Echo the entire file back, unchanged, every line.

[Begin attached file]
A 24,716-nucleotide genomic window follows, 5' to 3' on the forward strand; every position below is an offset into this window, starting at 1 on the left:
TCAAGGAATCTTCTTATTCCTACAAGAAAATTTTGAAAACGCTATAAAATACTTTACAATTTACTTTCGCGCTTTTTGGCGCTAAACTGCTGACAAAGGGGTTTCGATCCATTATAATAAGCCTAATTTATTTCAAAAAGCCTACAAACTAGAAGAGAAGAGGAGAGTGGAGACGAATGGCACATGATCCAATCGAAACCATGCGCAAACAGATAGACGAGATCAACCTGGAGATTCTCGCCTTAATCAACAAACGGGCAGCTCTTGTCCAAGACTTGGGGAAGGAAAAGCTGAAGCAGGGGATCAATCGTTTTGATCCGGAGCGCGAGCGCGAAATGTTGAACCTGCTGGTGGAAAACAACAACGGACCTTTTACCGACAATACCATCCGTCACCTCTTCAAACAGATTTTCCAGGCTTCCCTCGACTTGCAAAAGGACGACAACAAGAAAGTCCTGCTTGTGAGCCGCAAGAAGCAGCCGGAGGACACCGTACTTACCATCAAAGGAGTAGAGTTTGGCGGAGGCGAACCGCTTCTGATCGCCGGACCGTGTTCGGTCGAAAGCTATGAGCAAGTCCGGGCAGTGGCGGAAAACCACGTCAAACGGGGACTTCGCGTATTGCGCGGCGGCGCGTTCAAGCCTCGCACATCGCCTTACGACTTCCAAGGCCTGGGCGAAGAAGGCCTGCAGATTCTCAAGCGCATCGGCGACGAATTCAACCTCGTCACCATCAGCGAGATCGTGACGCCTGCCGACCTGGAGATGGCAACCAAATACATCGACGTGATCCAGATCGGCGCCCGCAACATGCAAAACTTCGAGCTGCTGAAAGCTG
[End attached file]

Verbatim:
A 24,716-nucleotide genomic window follows, 5' to 3' on the forward strand; every position below is an offset into this window, starting at 1 on the left:
TCAAGGAATCTTCTTATTCCTACAAGAAAATTTTGAAAACGCTATAAAATACTTTACAATTTACTTTCGCGCTTTTTGGCGCTAAACTGCTGACAAAGGGGTTTCGATCCATTATAATAAGCCTAATTTATTTCAAAAAGCCTACAAACTAGAAGAGAAGAGGAGAGTGGAGACGAATGGCACATGATCCAATCGAAACCATGCGCAAACAGATAGACGAGATCAACCTGGAGATTCTCGCCTTAATCAACAAACGGGCAGCTCTTGTCCAAGACTTGGGGAAGGAAAAGCTGAAGCAGGGGATCAATCGTTTTGATCCGGAGCGCGAGCGCGAAATGTTGAACCTGCTGGTGGAAAACAACAACGGACCTTTTACCGACAATACCATCCGTCACCTCTTCAAACAGATTTTCCAGGCTTCCCTCGACTTGCAAAAGGACGACAACAAGAAAGTCCTGCTTGTGAGCCGCAAGAAGCAGCCGGAGGACACCGTACTTACCATCAAAGGAGTAGAGTTTGGCGGAGGCGAACCGCTTCTGATCGCCGGACCGTGTTCGGTCGAAAGCTATGAGCAAGTCCGGGCAGTGGCGGAAAACCACGTCAAACGGGGACTTCGCGTATTGCGCGGCGGCGCGTTCAAGCCTCGCACATCGCCTTACGACTTCCAAGGCCTGGGCGAAGAAGGCCTGCAGATTCTCAAGCGCATCGGCGACGAATTCAACCTCGTCACCATCAGCGAGATCGTGACGCCTGCCGACCTGGAGATGGCAACCAAATACATCGACGTGATCCAGATCGGCGCCCGCAACATGCAAAACTTCGAGCTGCTGAAAGCTG